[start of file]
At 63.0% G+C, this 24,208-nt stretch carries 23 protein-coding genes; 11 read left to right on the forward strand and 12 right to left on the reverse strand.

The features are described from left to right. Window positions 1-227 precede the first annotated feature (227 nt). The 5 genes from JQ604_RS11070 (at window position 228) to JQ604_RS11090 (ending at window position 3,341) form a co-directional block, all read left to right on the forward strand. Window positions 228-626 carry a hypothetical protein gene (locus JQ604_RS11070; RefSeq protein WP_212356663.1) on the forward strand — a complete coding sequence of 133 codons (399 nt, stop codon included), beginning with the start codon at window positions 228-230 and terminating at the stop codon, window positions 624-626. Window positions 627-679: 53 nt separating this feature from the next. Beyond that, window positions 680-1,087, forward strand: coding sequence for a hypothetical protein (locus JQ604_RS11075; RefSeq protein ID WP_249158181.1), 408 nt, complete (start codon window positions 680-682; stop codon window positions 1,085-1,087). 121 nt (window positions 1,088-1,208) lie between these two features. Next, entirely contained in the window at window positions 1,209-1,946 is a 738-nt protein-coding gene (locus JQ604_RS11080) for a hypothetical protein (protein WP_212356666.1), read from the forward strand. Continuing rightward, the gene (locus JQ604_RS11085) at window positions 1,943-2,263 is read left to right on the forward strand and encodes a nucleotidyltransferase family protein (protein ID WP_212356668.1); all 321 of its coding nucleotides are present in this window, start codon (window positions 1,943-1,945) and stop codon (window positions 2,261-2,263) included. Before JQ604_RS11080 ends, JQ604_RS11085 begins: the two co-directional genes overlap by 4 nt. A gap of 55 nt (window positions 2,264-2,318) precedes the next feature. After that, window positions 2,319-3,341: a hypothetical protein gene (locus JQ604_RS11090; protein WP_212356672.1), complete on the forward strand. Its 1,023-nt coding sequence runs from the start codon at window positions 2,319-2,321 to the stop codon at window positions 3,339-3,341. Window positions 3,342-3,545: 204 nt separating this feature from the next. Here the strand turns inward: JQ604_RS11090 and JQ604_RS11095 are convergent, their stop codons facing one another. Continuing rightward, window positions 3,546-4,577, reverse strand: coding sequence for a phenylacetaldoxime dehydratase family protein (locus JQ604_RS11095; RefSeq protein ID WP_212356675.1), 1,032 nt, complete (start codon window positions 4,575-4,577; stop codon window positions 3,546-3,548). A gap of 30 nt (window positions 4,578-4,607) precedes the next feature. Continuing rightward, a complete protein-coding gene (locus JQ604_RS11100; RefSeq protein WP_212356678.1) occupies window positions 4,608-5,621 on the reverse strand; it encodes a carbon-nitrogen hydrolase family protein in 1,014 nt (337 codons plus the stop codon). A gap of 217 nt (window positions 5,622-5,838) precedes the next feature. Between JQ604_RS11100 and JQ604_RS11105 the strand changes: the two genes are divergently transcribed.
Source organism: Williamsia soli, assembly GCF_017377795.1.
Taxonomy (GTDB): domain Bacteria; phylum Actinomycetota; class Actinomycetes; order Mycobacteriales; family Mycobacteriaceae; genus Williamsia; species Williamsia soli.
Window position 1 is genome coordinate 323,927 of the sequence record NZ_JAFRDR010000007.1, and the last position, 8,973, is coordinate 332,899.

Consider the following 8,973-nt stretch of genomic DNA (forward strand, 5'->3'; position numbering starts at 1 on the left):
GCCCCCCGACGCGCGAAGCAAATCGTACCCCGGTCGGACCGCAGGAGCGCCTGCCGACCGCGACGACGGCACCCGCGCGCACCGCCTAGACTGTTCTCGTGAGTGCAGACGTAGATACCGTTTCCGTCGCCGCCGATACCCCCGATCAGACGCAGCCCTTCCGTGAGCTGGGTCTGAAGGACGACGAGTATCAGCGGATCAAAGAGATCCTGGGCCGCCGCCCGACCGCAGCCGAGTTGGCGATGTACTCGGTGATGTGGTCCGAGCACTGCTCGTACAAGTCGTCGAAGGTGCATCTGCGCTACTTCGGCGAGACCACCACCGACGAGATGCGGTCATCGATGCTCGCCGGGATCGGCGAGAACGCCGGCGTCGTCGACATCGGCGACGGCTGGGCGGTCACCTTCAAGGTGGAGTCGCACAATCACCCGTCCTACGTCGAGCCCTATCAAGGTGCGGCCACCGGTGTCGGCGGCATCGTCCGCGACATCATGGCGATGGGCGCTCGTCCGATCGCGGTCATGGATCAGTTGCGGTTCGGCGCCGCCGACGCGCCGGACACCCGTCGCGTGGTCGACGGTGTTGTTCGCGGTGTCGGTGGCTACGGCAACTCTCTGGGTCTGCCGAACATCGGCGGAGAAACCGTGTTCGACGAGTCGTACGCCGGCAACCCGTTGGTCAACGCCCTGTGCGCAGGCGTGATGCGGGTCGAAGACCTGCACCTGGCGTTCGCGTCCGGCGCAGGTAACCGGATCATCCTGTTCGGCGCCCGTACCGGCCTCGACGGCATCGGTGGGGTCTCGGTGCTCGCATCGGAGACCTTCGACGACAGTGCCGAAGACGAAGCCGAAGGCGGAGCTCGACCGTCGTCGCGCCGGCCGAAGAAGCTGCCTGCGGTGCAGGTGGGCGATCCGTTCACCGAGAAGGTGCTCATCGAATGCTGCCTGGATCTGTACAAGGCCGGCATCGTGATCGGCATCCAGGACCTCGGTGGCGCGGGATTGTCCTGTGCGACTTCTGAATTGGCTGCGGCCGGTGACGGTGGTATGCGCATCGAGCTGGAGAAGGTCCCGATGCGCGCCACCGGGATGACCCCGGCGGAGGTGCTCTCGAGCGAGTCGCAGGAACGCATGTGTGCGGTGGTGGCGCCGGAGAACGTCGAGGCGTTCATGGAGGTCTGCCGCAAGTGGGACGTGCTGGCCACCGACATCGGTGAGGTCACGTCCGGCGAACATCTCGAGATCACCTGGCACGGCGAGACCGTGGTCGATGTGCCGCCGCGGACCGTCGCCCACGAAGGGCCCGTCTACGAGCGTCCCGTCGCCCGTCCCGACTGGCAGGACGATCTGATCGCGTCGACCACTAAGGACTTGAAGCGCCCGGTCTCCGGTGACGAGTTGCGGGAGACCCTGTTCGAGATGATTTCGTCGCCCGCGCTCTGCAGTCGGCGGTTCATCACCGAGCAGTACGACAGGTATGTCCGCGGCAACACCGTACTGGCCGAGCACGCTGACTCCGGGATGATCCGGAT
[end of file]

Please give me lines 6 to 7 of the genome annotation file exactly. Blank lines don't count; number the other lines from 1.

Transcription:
Consider the following 8,973-nt stretch of genomic DNA (forward strand, 5'->3'; position numbering starts at 1 on the left):
GCCCCCCGACGCGCGAAGCAAATCGTACCCCGGTCGGACCGCAGGAGCGCCTGCCGACCGCGACGACGGCACCCGCGCGCACCGCCTAGACTGTTCTCGTGAGTGCAGACGTAGATACCGTTTCCGTCGCCGCCGATACCCCCGATCAGACGCAGCCCTTCCGTGAGCTGGGTCTGAAGGACGACGAGTATCAGCGGATCAAAGAGATCCTGGGCCGCCGCCCGACCGCAGCCGAGTTGGCGATGTACTCGGTGATGTGGTCCGAGCACTGCTCGTACAAGTCGTCGAAGGTGCATCTGCGCTACTTCGGCGAGACCACCACCGACGAGATGCGGTCATCGATGCTCGCCGGGATCGGCGAGAACGCCGGCGTCGTCGACATCGGCGACGGCTGGGCGGTCACCTTCAAGGTGGAGTCGCACAATCACCCGTCCTACGTCGAGCCCTATCAAGGTGCGGCCACCGGTGTCGGCGGCATCGTCCGCGACATCATGGCGATGGGCGCTCGTCCGATCGCGGTCATGGATCAGTTGCGGTTCGGCGCCGCCGACGCGCCGGACACCCGTCGCGTGGTCGACGGTGTTGTTCGCGGTGTCGGTGGCTACGGCAACTCTCTGGGTCTGCCGAACATCGGCGGAGAAACCGTGTTCGACGAGTCGTACGCCGGCAACCCGTTGGTCAACGCCCTGTGCGCAGGCGTGATGCGGGTCGAAGACCTGCACCTGGCGTTCGCGTCCGGCGCAGGTAACCGGATCATCCTGTTCGGCGCCCGTACCGGCCTCGACGGCATCGGTGGGGTCTCGGTGCTCGCATCGGAGACCTTCGACGACAGTGCCGAAGACGAAGCCGAAGGCGGAGCTCGACCGTCGTCGCGCCGGCCGAAGAAGCTGCCTGCGGTGCAGGTGGGCGATCCGTTCACCGAGAAGGTGCTCATCGAATGCTGCCTGGATCTGTACAAGGCCGGCATCGTGATCGGCATCCAGGACCTCGGTGGCGCGGGATTGTCCTGTGCGACTTCTGAATTGGCTGCGGCCGGTGACGGTGGTATGCGCATCGAGCTGGAGAAGGTCCCGATGCGCGCCACCGGGATGACCCCGGCGGAGGTGCTCTCGAGCGAGTCGCAGGAACGCATGTGTGCGGTGGTGGCGCCGGAGAACGTCGAGGCGTTCATGGAGGTCTGCCGCAAGTGGGACGTGCTGGCCACCGACATCGGTGAGGTCACGTCCGGCGAACATCTCGAGATCACCTGGCACGGCGAGACCGTGGTCGATGTGCCGCCGCGGACCGTCGCCCACGAAGGGCCCGTCTACGAGCGTCCCGTCGCCCGTCCCGACTGGCAGGACGATCTGATCGCGTCGACCACTAAGGACTTGAAGCGCCCGGTCTCCGGTGACGAGTTGCGGGAGACCCTGTTCGAGATGATTTCGTCGCCCGCGCTCTGCAGTCGGCGGTTCATCACCGAGCAGTACGACAGGTATGTCCGCGGCAACACCGTACTGGCCGAGCACGCTGACTCCGGGATGATCCGGAT